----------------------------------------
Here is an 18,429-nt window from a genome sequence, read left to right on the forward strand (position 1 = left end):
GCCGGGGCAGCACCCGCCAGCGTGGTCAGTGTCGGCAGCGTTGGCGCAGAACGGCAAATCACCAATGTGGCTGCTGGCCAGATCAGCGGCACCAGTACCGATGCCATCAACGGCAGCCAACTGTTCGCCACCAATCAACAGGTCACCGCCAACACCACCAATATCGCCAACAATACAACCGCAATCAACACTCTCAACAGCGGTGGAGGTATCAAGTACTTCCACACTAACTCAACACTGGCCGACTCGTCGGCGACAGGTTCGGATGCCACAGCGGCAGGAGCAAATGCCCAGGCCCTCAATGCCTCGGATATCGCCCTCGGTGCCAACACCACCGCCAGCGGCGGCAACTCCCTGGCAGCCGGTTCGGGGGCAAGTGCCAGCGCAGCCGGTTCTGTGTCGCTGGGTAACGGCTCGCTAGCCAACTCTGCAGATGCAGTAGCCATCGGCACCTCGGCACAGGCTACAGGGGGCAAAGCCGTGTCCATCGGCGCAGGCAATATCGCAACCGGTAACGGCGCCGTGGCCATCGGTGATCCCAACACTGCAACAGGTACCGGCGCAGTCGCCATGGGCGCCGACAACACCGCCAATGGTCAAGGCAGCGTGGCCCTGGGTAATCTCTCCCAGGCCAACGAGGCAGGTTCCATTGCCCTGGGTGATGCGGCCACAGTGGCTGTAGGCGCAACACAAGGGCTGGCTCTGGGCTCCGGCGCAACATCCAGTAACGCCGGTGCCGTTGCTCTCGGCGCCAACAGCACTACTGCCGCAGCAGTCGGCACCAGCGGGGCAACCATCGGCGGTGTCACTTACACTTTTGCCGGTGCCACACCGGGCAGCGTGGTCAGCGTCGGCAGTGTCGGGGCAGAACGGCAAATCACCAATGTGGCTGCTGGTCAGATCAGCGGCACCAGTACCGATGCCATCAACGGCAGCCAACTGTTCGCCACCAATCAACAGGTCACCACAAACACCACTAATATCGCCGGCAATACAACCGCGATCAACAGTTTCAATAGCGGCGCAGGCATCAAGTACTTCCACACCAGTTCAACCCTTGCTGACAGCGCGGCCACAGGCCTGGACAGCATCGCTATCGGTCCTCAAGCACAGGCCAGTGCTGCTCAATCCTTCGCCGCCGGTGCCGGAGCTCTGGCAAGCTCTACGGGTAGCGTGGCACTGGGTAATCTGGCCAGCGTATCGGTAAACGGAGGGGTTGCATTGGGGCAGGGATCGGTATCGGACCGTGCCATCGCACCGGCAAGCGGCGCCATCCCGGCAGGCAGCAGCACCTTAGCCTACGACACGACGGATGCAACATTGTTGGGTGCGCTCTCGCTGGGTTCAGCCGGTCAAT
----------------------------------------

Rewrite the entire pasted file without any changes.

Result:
Here is an 18,429-nt window from a genome sequence, read left to right on the forward strand (position 1 = left end):
GCCGGGGCAGCACCCGCCAGCGTGGTCAGTGTCGGCAGCGTTGGCGCAGAACGGCAAATCACCAATGTGGCTGCTGGCCAGATCAGCGGCACCAGTACCGATGCCATCAACGGCAGCCAACTGTTCGCCACCAATCAACAGGTCACCGCCAACACCACCAATATCGCCAACAATACAACCGCAATCAACACTCTCAACAGCGGTGGAGGTATCAAGTACTTCCACACTAACTCAACACTGGCCGACTCGTCGGCGACAGGTTCGGATGCCACAGCGGCAGGAGCAAATGCCCAGGCCCTCAATGCCTCGGATATCGCCCTCGGTGCCAACACCACCGCCAGCGGCGGCAACTCCCTGGCAGCCGGTTCGGGGGCAAGTGCCAGCGCAGCCGGTTCTGTGTCGCTGGGTAACGGCTCGCTAGCCAACTCTGCAGATGCAGTAGCCATCGGCACCTCGGCACAGGCTACAGGGGGCAAAGCCGTGTCCATCGGCGCAGGCAATATCGCAACCGGTAACGGCGCCGTGGCCATCGGTGATCCCAACACTGCAACAGGTACCGGCGCAGTCGCCATGGGCGCCGACAACACCGCCAATGGTCAAGGCAGCGTGGCCCTGGGTAATCTCTCCCAGGCCAACGAGGCAGGTTCCATTGCCCTGGGTGATGCGGCCACAGTGGCTGTAGGCGCAACACAAGGGCTGGCTCTGGGCTCCGGCGCAACATCCAGTAACGCCGGTGCCGTTGCTCTCGGCGCCAACAGCACTACTGCCGCAGCAGTCGGCACCAGCGGGGCAACCATCGGCGGTGTCACTTACACTTTTGCCGGTGCCACACCGGGCAGCGTGGTCAGCGTCGGCAGTGTCGGGGCAGAACGGCAAATCACCAATGTGGCTGCTGGTCAGATCAGCGGCACCAGTACCGATGCCATCAACGGCAGCCAACTGTTCGCCACCAATCAACAGGTCACCACAAACACCACTAATATCGCCGGCAATACAACCGCGATCAACAGTTTCAATAGCGGCGCAGGCATCAAGTACTTCCACACCAGTTCAACCCTTGCTGACAGCGCGGCCACAGGCCTGGACAGCATCGCTATCGGTCCTCAAGCACAGGCCAGTGCTGCTCAATCCTTCGCCGCCGGTGCCGGAGCTCTGGCAAGCTCTACGGGTAGCGTGGCACTGGGTAATCTGGCCAGCGTATCGGTAAACGGAGGGGTTGCATTGGGGCAGGGATCGGTATCGGACCGTGCCATCGCACCGGCAAGCGGCGCCATCCCGGCAGGCAGCAGCACCTTAGCCTACGACACGACGGATGCAACATTGTTGGGTGCGCTCTCGCTGGGTTCAGCCGGTCAAT